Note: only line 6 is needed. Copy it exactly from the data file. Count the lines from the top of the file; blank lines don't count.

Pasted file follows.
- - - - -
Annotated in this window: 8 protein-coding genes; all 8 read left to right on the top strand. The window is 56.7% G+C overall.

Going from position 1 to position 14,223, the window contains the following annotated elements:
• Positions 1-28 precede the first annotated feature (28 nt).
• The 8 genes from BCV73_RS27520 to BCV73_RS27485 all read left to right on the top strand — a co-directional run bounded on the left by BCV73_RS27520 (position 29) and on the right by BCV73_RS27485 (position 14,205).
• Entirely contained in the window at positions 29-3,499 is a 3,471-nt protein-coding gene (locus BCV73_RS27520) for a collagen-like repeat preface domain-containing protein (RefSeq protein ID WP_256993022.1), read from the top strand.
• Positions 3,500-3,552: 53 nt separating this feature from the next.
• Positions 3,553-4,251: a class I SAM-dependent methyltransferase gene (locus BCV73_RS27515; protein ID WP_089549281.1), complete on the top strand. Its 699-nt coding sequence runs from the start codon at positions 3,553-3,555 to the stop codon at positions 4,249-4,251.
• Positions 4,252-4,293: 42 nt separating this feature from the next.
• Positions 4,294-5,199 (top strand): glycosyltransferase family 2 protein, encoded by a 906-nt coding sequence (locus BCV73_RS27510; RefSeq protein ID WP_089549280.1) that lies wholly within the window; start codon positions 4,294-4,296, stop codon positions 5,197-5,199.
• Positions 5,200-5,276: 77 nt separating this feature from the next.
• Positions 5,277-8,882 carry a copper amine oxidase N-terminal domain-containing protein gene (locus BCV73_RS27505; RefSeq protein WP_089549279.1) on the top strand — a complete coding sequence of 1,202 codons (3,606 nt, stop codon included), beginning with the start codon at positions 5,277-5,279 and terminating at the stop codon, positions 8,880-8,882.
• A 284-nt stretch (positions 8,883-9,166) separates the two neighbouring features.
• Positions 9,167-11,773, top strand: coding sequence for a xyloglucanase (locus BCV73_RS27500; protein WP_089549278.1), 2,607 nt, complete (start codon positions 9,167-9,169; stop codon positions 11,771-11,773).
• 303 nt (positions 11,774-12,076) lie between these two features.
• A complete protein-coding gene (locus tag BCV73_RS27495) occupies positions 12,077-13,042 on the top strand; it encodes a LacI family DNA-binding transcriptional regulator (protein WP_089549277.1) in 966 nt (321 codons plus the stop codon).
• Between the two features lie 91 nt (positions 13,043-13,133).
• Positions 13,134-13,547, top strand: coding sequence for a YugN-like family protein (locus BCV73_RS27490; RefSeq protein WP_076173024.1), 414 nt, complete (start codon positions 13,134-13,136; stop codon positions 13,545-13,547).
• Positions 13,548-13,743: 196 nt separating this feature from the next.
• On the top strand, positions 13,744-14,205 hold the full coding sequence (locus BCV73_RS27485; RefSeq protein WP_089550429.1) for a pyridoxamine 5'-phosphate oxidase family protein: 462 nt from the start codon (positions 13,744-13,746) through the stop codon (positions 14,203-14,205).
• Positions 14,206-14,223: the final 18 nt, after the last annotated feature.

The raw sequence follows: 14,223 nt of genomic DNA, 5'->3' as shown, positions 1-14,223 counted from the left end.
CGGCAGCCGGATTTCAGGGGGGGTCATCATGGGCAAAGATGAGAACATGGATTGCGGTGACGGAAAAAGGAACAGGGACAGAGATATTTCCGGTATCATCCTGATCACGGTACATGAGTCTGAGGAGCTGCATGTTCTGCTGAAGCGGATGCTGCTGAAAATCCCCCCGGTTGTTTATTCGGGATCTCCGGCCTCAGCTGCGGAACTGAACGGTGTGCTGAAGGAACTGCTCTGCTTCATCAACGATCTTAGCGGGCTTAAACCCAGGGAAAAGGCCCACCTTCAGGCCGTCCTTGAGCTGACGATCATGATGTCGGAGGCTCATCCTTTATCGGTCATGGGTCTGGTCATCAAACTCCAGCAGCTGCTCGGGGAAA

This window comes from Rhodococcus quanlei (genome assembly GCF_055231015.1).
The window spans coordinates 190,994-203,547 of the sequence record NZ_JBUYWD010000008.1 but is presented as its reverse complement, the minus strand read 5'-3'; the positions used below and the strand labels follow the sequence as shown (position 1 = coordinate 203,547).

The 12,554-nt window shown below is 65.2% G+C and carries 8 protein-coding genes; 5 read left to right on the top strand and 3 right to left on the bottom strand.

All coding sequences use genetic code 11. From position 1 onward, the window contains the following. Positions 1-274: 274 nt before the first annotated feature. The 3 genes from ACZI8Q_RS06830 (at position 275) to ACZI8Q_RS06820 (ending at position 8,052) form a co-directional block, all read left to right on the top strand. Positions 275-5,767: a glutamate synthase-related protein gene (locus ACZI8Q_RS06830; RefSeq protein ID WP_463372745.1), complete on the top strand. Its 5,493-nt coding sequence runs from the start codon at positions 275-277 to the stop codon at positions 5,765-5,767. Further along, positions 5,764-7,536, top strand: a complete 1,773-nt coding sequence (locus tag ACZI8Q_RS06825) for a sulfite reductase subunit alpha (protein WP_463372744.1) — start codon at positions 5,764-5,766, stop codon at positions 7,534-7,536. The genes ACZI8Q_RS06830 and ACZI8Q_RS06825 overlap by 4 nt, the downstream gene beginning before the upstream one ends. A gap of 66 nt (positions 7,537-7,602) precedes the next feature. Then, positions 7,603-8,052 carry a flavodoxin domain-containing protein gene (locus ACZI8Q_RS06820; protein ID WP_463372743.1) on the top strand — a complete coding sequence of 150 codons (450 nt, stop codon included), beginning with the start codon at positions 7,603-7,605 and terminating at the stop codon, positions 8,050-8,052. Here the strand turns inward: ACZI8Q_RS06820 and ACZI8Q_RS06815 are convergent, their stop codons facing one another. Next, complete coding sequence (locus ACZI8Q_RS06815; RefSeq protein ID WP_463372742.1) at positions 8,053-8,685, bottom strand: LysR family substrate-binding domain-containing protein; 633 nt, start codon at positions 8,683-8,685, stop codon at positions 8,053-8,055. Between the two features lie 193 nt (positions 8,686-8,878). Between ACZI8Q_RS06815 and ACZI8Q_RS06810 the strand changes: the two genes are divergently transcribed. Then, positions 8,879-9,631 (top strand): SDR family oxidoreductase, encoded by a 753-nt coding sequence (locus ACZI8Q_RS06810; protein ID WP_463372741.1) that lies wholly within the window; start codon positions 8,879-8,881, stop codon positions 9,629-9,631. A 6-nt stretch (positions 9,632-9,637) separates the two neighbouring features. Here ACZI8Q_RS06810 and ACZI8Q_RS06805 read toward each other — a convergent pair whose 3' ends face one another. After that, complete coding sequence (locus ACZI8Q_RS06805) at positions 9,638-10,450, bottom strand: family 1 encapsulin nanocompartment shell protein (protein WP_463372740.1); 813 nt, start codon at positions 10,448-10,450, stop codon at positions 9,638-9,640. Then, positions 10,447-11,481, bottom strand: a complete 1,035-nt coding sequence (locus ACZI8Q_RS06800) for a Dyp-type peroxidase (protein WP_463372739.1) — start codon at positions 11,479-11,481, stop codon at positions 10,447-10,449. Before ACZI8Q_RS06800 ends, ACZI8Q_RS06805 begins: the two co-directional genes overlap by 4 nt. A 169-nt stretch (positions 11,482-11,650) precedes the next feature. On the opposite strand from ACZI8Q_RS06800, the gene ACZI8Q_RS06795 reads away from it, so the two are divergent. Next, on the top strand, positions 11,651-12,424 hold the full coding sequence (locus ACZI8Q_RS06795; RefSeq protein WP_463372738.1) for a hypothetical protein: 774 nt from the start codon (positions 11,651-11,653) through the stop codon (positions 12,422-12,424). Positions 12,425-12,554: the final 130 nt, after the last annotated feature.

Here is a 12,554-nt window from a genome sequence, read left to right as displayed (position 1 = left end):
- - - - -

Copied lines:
• Positions 3,500-3,552: 53 nt separating this feature from the next.